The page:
By Julie Vargo, Editorial Contributor
Just like parenting doesn’t end when your child grows up and leaves home, pregnancy doesn’t end when they place the baby in your arms. Delivery triggers another pregnancy-related period for moms called the fourth trimester.
This time of discovery and recovery kicks in once the baby is born and can last up to a year postpartum. “The fourth trimester is often overlooked in discussions about pregnancy and birth,” says Dr. Megan Gray, an OB-GYN at Orlando Health Winnie Palmer Hospital for Women & Babies. “As a result, new moms are not ready for the emotional and physical changes that occur.”
A survey by Orlando Health found that 25 percent of women did not have a plan to manage their own health after giving birth and more than 40 percent felt overwhelmed, anxious or depressed.
That’s not surprising when you consider unrealistic expectations versus the reality of bringing a new baby home. The vision of idyllic days peacefully cuddling a newborn give way to real-life moments where babies wake at all hours, experience colic or have trouble breastfeeding. Mom is often exhausted, uncomfortable and possibly even in pain. Hormones fluctuate wildly. Other children demand attention and care. If abnormal bleeding, postpartum anxiety or any complications with the baby’s health occur, stress only skyrockets.
“When baby arrives, a woman’s priorities shift away from herself and self-care slips to the bottom of the to-do list,” says Dr. Gray. “Women may have trouble balancing care for everyone, including themselves. But self-care is not selfish. New mothers must focus on their own recovery as well.”
You’re Not Alone
What’s a new mother to do? “Sometimes women who have just given birth simply need some reassurance that what they’re going through is normal,” says Dr. Gray. “They may require additional support – something as simple as getting more sleep or some help around the house. But talking with your doctor immediately about any physical or emotional concerns is important to surviving this challenging time.”
Start by planning for your own fourth trimester care when you are pregnant. Talk with your obstetrician or midwife about what to expect after delivery. Compile a list of who and when to call for problems after delivery. Lactation consultants, postpartum doulas or night nurses are excellent help for new mothers. Schedule follow-up appointments for yourself within three weeks postpartum. Have a plan to manage sleep and self-care.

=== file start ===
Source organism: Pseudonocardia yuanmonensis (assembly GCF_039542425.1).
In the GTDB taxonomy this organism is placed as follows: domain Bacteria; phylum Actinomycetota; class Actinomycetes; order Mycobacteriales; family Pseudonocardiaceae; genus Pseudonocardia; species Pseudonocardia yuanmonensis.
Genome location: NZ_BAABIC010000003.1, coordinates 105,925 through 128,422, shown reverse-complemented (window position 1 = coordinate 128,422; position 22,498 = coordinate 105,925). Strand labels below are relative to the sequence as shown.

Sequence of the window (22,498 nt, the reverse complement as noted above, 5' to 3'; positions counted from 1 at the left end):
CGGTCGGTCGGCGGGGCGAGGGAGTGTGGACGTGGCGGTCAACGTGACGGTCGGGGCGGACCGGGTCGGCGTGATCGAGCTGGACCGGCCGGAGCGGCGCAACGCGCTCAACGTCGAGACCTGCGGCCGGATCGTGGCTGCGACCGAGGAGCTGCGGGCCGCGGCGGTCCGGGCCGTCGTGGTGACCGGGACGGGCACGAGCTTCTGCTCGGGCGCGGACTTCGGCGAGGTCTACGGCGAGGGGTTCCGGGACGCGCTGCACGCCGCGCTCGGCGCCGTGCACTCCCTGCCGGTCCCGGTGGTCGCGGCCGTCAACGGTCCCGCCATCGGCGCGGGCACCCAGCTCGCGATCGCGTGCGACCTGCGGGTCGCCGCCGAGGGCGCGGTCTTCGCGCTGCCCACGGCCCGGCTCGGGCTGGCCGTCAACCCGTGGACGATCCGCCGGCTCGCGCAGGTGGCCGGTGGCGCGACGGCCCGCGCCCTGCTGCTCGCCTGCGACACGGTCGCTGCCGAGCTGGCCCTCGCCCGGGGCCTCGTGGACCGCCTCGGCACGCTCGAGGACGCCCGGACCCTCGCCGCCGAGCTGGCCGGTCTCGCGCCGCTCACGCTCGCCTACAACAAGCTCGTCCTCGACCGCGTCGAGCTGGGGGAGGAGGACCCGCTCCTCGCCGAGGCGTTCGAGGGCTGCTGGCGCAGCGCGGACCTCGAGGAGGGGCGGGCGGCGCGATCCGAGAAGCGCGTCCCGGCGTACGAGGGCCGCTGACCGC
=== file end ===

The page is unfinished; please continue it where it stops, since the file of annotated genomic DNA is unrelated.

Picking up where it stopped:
Caring for yourself after delivery is essential for overall health, says Dr. Gray. “Take some time every day to focus on you. If something is bothering you, speak with your doctor or midwife.”
She also suggests that new moms:
Ask for and accept help. Delegate specific tasks -- like taking older children to the park, walking the dog or emptying the dishwasher -- to friends and family.
Avoid rushing recovery. Some women feel physically recovered six to eight weeks after giving birth. For others, it takes longer before they feel like themselves again.
Eat a nutritious diet while you recover, especially if you are breastfeeding, and drink plenty of water.
Sleep when the baby sleeps. Most women underestimate how fatigue will affect them.
“Carving out time to care for yourself can be tricky with a newborn at home,” says Dr. Gray. “But it is critical to healing and treating issues like abnormal bleeding and postpartum anxiety.”
Most importantly, relax. “There is no such thing as the perfect mom, so don’t put too much pressure on yourself,” says Dr. Gray. “In order to take the best care of your baby, you have to take the best care of yourself, whether that’s seeing your doctor, setting aside a couple of hours for yourself or simply asking for help.”For more information, visit WinniePalmerHospital.com